NatWest Partnership May Encourage Adoption of Open Banking As Means for UK Universities to Be More Efficient

NatWest will work with JS Group, an innovative partner to universities with a track record of improving the delivery of specialist student funds and of strengthening student engagement, to support more students as they progress within the UK’s higher education system.

It’s said to be the “first” partnership of its kind for the bank “within the education sector and could encourage wider adoption of open banking as a means for universities to be more effective and efficient.”

Aspire Cash saves time and money in “the provision of bursaries and hardship funding to their students.”

As part of this new strategic partnership, NatWest relationship managers “will be able to reach out to universities and refer them to Aspire Cash, the JS Group payment solution powered by PayitTM by NatWest, to help universities get urgent funds to students in minutes rather than days.”

And universities don’t need to be NatWest customers to benefit.

With JS Group estimating that £800m to £1bn is being issued to students each year, and financial pressures on students increasing, “the administrative costs for universities processing payments continues to grow. With Aspire Cash, universities can reduce their administrative costs and increase the impact of their student funding.”

These payments include “a combination of criteria-based awards and application-based payments such as bursaries, digital access funds, hardship funds and endowments, scholarships and other third-party funding schemes.”

Barrie Davison, Head of Education Sector at NatWest:

“As a national employer and major graduate and apprentice recruiter, NatWest has a major role to play in enabling social mobility. Our partnership with JS Group had been forged through the strong alignment of our respective organizational values and desire to champion inclusivity. Higher education serves as a catalyst for individual and societal advancement. However, access to it remains unequal, with students from disadvantaged backgrounds significantly underrepresented in UK universities.”

The JS Group works with more than 30 universities “across the UK and has a longstanding mission to drive better investment in student engagement and student futures. It has recently won two major open banking awards for its pioneering approach to student finance and been cited in a higher education think tank (HEPI) report as a model for addressing cost-of-living pressures for students.”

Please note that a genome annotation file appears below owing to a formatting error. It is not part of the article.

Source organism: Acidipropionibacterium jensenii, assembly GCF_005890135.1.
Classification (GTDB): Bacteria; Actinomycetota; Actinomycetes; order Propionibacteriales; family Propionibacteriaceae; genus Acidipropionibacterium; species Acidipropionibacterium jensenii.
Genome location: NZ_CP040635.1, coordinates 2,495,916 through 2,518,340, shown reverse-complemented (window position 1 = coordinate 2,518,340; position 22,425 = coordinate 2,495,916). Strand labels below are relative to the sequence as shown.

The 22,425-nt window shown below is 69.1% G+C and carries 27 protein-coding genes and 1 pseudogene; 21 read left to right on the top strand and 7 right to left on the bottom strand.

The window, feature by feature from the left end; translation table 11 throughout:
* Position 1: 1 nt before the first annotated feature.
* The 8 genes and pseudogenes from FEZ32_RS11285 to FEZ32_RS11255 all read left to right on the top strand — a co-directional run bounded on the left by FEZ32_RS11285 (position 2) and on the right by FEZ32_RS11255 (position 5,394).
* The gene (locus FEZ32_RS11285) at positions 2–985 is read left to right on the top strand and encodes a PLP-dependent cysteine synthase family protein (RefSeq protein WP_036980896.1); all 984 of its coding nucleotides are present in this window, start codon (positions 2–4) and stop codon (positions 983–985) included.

The Aspire Cash service aims to “simplify access to money, by helping students mitigate financial hardship with faster payments directly into their bank account and has been launched with universities across the UK.”

Through the Aspire Cash funding platform, JS Group sets-up accounts “for benefitting students and send them details of how to access their funds. Students can drawdown their funds using the Payit by NatWest API solution when and where they like, to the bank account of their choice, using their smartphone and a secure two-factor verification process.”

Payit by NatWest means universities don’t need to “collect and verify student bank account details or mobile phone numbers manually. Instead, institutional finance teams simply need to provide details of benefitting students and their award.”

This innovative approach offers students access “to funds in real time, control of where the funds are sent and in tranches should they wish which helps with budgeting.”

Universities are able to offer a better customer experience “for students, benefit from cost savings as it reduces the involvement of a finance team, lessens any data security obligations associated with student bank details and provides the university with the opportunity to capture more student data. This insight into students with financial support needs will help inform better targeted allocation of funding.”

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